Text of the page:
This message was shared with the campus community on Saturday, March 23
Message sent to all employees on behalf of President David Docherty
You’ve often heard me say that universities are like small cities, filled with complexity, diversity and debate. While we are sometimes divided on issues, the best thing about Mount Royal is that we always come together to honour different perspectives. In the end, we are not divisive. Quite the opposite is true; we are united because of our differences.
As I leave my post as your president, I’m glad to have this opportunity to reach out to you on something that is central to who we are as a university.
At Mount Royal, decisions are made every day, and at every level of the organization. Not every decision is made at the executive level, and even fewer by the executive team as a whole.
Sometimes decisions made within a particular unit seem right from one perspective, and while they may be right for some members of our community, they are not right for others. This dichotomy can exist within individuals as well; as humans, we are complex and multi-faceted, and a part of us may feel one way about an issue, while another part of us feels differently. This is what it means to be human.
We experienced this dichotomy on our campus this week as a result of such a decision.
Creating balance on our campus
Last week, a terrible act of terrorism occurred in Christchurch, New Zealand. Many students and employees ― especially Muslim students and employees — are suffering as a result. To start the healing, a vigil was held last Thursday on campus, with more than 150 in attendance.
Before the vigil, it was discovered that Armin Navabi, a Vancouver-based ex-Muslim-turned-atheist had been invited to speak on campus. The presentation was to take place on Thursday, the same day as the scheduled vigil. As an atheist, Navabi speaks on tolerance for those who share a lack of belief in gods.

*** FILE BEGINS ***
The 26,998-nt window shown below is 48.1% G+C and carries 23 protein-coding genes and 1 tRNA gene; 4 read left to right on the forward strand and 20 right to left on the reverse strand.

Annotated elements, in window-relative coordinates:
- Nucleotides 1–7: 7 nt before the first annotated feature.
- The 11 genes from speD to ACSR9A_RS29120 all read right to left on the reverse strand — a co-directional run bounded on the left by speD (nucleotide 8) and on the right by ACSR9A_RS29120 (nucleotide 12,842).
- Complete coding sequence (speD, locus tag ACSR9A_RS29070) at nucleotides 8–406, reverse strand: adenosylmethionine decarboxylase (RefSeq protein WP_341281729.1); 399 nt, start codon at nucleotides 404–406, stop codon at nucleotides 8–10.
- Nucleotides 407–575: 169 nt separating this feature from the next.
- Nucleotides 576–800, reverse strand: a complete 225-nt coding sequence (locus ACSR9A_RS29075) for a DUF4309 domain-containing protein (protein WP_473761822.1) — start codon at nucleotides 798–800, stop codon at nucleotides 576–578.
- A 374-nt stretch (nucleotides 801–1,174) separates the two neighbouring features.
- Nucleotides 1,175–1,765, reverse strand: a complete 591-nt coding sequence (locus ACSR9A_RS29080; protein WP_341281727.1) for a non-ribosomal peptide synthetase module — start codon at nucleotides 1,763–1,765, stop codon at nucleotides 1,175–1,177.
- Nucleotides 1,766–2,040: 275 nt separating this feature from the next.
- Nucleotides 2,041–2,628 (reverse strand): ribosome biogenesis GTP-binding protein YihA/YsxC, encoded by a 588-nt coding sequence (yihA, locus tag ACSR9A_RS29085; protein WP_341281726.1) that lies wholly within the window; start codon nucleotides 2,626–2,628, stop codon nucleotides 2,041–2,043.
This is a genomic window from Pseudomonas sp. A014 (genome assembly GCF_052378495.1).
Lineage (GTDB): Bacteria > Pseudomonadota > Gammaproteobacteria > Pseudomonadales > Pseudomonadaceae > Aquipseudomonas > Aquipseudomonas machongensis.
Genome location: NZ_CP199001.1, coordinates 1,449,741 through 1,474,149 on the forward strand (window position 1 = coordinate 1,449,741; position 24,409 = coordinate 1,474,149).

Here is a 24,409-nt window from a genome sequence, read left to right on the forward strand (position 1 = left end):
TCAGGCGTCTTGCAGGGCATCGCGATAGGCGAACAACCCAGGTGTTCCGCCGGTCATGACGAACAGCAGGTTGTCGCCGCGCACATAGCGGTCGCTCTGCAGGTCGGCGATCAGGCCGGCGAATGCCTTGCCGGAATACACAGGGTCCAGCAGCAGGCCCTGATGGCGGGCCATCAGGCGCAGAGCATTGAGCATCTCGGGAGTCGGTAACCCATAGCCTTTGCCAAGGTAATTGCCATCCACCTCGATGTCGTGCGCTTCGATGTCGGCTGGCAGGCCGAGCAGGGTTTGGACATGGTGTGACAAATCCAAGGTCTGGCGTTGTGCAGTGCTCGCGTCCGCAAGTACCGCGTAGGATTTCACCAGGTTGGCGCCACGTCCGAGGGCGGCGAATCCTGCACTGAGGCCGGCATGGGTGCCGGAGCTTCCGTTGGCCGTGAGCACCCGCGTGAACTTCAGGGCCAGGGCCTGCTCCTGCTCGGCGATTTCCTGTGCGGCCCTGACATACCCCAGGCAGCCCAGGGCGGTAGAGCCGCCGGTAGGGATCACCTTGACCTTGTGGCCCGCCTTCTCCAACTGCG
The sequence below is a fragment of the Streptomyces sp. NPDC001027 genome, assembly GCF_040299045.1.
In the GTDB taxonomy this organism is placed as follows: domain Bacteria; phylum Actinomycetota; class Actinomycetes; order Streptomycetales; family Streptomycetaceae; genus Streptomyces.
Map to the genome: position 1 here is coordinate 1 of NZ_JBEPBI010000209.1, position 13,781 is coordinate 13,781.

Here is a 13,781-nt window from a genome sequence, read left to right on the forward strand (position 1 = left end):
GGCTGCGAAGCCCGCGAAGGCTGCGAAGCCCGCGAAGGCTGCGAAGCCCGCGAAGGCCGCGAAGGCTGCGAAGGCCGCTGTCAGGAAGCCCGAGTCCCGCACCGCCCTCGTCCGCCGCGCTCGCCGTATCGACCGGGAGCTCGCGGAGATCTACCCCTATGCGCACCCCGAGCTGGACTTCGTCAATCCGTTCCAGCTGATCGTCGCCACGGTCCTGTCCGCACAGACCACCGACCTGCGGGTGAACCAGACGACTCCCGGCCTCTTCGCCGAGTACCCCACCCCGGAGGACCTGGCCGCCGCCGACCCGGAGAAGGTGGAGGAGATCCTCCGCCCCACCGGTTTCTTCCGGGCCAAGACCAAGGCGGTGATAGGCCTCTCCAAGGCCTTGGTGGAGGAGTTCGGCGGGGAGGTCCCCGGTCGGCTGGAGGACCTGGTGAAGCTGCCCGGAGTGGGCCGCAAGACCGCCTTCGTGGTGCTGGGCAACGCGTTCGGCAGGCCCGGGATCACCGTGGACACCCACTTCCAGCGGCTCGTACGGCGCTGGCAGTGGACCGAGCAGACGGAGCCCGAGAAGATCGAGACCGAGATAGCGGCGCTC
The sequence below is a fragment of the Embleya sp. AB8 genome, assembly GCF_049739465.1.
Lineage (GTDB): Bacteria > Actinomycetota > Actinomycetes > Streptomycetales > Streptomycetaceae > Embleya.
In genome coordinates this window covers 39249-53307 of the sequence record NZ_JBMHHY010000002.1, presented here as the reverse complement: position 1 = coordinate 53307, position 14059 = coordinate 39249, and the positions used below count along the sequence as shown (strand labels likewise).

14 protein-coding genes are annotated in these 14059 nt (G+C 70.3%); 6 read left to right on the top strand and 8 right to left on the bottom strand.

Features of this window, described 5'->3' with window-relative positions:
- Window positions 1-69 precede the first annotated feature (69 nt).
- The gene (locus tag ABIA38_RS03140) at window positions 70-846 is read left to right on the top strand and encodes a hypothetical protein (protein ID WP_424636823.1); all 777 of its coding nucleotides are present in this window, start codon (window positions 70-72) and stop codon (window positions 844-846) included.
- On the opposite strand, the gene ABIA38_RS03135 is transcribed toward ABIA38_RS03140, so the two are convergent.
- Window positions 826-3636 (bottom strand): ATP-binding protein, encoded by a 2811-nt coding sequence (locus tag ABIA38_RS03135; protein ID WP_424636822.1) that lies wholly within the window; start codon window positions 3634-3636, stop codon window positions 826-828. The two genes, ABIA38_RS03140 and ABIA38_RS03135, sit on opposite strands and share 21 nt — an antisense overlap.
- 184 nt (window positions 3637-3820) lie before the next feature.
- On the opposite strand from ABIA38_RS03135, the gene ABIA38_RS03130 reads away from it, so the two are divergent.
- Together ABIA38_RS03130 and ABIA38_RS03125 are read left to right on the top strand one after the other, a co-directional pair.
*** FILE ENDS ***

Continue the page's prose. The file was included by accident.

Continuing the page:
With the best of intentions for the well-being and healing of students and employees, members of the Student Affairs and Campus Life team — the same team that booked the speaker to begin with — decided to postpone the speaker to a future date. Unfortunately, while this decision felt right for a number of students and employees who are hurting, including those who made the decision, it was the wrong decision for a university, where values of freedom of expression and academic freedom are paramount.
“Within the realm of Student Affairs and Campus Life, the mental, emotional and spiritual health of students is our primary concern,” says Steve Fitterer, Vice-President, Student Affairs and Campus Life. “We are continually focused on providing an environment in which students feel safe on campus. In retrospect, the decision to postpone the speaker was made in haste, with a lack of information, and also without appropriate consultation.”
Lesley Brown, Provost and Vice-President, Academic offers the academic perspective. “When a speaker is invited to campus, we must always consider that we are providing an opportunity to engage in scholarly dialogue, and when we provide a speaker a platform, we must be mindful that we have a responsibility to give that person an opportunity to speak,” says Brown. “When we cancel or postpone an invited speaker, we remove the ability to engage in that dialogue. For faculty, this is a compromise to academic freedom.”
“When I found out Navabi had been postponed, I was unwavering in my position that this was an academic freedom issue. Academic freedom cannot come with conditions. In a university, we must protect academic freedom in everything we do, regardless of current events or circumstances.”
While we cannot go back in time, we can acknowledge that this decision, while right for some, was not right for all. If the speaker is willing to speak on our campus, we will have him back. An outreach has already been made.
We value the rights of students to feel safe and respected on our campus, and we will do everything we can do to support their mental, emotional and spiritual health and to ensure their physical safety at all times. It is a complementary — and not opposing — value to hold difficult and sometimes provocative conversations on campus, on a wide range of challenging subjects. We welcome the free exchange of ideas.
While there is often tension between these two values, the sharing of different perspectives within a diverse, safe and inclusive environment is the reason why universities exist. On occasion, timing poses a challenge, and this is often when these two values collide. However, even when timing presents an issue, we cannot compromise our fundamental values as a university.
At Mount Royal University, we must, and we will, uphold the ideals of freedom of expression and academic freedom in our words and in our actions.